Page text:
Three ward races to watch in Peter­bor­ough’s mu­nic­i­pal elec­tion

Hall fac­ing strong chal­lenge from Zip­pel in bid to re­turn to coun­cil in Oton­abee Ward

The Peterborough Examiner - - Opinion - DAVID GOYETTE David Goyette is a writer, po­lit­i­cal ad­vi­sor and com­mu­ni­ca­tions con­sul­tant.

The Oct. 22 mu­nic­i­pal elec­tion is seven weeks away. As is the cus­tom in On­tario, elec­tion ac­tiv­ity will be­gin to gather both steam and public at­ten­tion fol­low­ing next week’s Labour Day – the sym­bolic marker of the end of sum­mer and the re­turn to work and school. In the City of Peter­bor­ough, ten of the eleven cur­rent city coun­cil­lors – in­clud­ing the mayor – are seek­ing re-elec­tion. While that high rate of in­cum­bency re­duces the prospects for the elec­tion of new faces, there are none­the­less three ward races in­volv­ing new can­di­dates that hold some in­trigue and are worth watch­ing.

In Oton­abee ward in the south end, Coun­cil­lor Les­ley Par­nell is a two-term in­cum­bent who is con­sid­ered a safe bet to re­turn to coun­cil for a third term. The res­ig­na­tion of Coun­cil­lor Dan McWil­liams has cre­ated a va­cancy that is be­ing con­tested by five can­di­dates, in­clud­ing for­mer 17-year Northcrest ward coun­cil­lor and Po­lice Ser­vices Board Chair Bob Hall. Hall’s pri­mary com­pe­ti­tion is likely to be Kim Zip­pel, a sec­ond time Oton­abee ward can­di­date who fin­ished third in the 2014 elec­tion and who is highly ad­mired for her tire­less fo­cus on en­vi­ron­men­tal stew­ard­ship. Hall has the ben­e­fit of sub­stan­tial ex­pe­ri­ence in cam­paign­ing and gov­ern­ment; as a sup­porter of the mayor, his for­tunes will be some­what tied to those of Daryl Ben­nett. Zip­pel rep­re­sents those seek­ing change and has the ad­van­tage of a solid record of re­cent com­mu­nity in­volve­ment. At the same time, she may be vic­tim­ized by a col­lec­tive ward re­luc­tance to elect two women coun­cil­lors.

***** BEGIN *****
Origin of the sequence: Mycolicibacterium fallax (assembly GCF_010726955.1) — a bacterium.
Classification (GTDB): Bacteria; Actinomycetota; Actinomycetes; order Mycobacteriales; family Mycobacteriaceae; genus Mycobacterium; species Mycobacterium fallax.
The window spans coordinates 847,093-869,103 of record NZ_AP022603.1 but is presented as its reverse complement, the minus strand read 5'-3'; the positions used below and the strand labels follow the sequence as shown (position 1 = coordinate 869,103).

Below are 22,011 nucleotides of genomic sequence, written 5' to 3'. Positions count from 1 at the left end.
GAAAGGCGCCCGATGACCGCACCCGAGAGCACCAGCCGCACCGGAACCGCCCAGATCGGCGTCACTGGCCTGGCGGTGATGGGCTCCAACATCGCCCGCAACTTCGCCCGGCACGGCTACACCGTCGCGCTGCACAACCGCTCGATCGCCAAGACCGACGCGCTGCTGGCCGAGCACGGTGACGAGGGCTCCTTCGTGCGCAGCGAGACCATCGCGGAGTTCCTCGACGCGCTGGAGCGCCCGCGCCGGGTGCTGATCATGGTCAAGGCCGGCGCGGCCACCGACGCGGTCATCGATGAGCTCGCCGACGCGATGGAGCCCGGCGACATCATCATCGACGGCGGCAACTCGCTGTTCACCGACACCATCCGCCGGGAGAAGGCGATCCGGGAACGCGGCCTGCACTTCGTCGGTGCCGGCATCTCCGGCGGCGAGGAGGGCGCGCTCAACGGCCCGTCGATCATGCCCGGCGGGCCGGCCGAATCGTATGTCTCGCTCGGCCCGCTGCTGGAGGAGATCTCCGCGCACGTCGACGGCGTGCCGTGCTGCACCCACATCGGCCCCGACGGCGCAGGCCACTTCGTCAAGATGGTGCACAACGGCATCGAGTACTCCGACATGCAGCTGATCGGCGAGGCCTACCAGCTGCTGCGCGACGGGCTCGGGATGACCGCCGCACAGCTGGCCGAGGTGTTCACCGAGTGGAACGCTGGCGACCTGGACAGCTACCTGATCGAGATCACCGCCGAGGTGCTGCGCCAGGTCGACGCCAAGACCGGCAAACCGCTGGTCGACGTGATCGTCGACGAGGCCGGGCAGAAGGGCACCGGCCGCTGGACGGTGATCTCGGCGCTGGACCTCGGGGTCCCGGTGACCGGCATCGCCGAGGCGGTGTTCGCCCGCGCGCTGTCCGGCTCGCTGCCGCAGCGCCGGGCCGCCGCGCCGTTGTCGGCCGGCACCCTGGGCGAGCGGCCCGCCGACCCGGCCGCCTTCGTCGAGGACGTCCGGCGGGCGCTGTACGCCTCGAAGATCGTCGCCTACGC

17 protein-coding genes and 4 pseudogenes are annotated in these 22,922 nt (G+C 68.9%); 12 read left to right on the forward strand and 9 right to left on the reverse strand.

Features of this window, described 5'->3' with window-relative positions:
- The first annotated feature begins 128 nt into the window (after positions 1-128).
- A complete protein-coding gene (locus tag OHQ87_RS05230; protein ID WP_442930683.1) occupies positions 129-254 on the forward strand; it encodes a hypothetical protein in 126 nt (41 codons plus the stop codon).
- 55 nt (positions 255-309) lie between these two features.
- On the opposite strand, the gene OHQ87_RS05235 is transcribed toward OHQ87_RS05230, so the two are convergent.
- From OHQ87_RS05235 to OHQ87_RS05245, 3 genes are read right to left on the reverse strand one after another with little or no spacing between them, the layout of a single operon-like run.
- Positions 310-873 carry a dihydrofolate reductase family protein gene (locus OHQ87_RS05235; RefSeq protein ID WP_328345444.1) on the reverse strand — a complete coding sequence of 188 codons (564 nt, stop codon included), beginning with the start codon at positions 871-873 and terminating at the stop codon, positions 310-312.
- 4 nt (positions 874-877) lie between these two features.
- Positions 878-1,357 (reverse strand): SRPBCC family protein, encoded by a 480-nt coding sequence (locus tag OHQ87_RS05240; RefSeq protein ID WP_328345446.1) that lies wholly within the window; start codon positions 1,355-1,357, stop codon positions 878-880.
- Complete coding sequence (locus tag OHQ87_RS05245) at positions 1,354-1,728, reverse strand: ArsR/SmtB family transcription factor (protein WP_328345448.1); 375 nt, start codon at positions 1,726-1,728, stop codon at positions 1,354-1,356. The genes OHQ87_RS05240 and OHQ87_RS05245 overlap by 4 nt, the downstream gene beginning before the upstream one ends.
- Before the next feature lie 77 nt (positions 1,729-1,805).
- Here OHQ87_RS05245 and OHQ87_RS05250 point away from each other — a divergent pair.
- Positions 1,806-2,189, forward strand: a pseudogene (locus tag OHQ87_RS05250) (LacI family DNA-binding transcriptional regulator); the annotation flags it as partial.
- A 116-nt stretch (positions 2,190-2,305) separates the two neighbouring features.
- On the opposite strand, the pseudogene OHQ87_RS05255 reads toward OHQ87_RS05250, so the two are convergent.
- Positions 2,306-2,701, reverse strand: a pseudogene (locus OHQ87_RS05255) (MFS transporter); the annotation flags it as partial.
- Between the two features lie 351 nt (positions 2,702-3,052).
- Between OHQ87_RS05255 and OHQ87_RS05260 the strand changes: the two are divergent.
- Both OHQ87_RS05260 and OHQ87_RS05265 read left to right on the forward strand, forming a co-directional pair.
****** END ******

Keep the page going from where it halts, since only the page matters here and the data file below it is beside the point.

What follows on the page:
The race in the down­town Town ward is def­i­nitely one to watch. In­cum­bent coun­cil­lor Dean Pap­pas is seek­ing his fourth term on city coun­cil. While he has both loyal sup­port­ers and im­pas­sioned de­trac­tors, he is favoured to win his seat. The va­cancy cre­ated by for­mer Town ward coun­cil­lor and cur­rent may­oralty can­di­date Diane Ther­rien has at­tracted four con­tenders, three of whom are women. Among those, Kemi Akapo of the New Cana­di­ans Cen­tre has emerged as a favourite of the pro­gres­sive and union-backed ac­tivists in the ward who are anx­ious to ad­vance mi­nor­ity rep­re­sen­ta­tion on coun­cil. There is also sub­stan­tial sup­port for can­di­date Jim Rus­sell, the CEO of the United Way, who not only oc­cu­pies the same pro­gres­sive ter­ri­tory, but is highly ac­com­plished as an ex­pe­ri­enced man­ager, com­mu­nity ad­vo­cate, thinker and speaker. The ward has had Con­ser­va­tive rep­re­sen­ta­tion in the re­cent past, driven largely by busi­ness in­ter­ests; Con­ser­va­tives are un­likely to find favour this time .

Ash­burn­ham Ward in East City also of­fers an in­ter­est­ing race. The two ward coun­cil­lor seats are held by two-term Coun­cil­lor Keith Riel and first-term Coun­cil­lor Gary Bald­win. Both en­joy good com­mu­nity sup­port and have ben­e­fit­ted from a highly co­op­er­a­tive ap­proach to their work with each other. In 2014, a large share of the vote – 44 per cent – went to can­di­dates other than these two in­cum­bents. This time out, there will be com­pe­ti­tion for those votes from three new can­di­dates, two of whom have the po­ten­tial for a sig­nif­i­cant amount of vote split­ting. Sheila Wood, a for­mer may­oral and provin­cial NDP can­di­date, is an ex­pe­ri­enced cam­paigner who will likely draw votes from both in­cum­bents, and may tap into Keith Riel’s vote in par­tic­u­lar. The ex­tent of her suc­cess, as well as that of Keith Riel, will be in­flu­enced by the per­for­mance of may­oral can­di­date Diane Ther­rien. Paul Rellinger, a first time can­di­date with sub­stan­tial me­dia and com­mu­nity ex­pe­ri­ence, brings a very high level of pop­u­lar­ity to the race that could eas­ily eat into Gary Bald­win’s vote. If there is an up­set in the mak­ing this elec­tion, it may well be in Ash­burn­ham ward.

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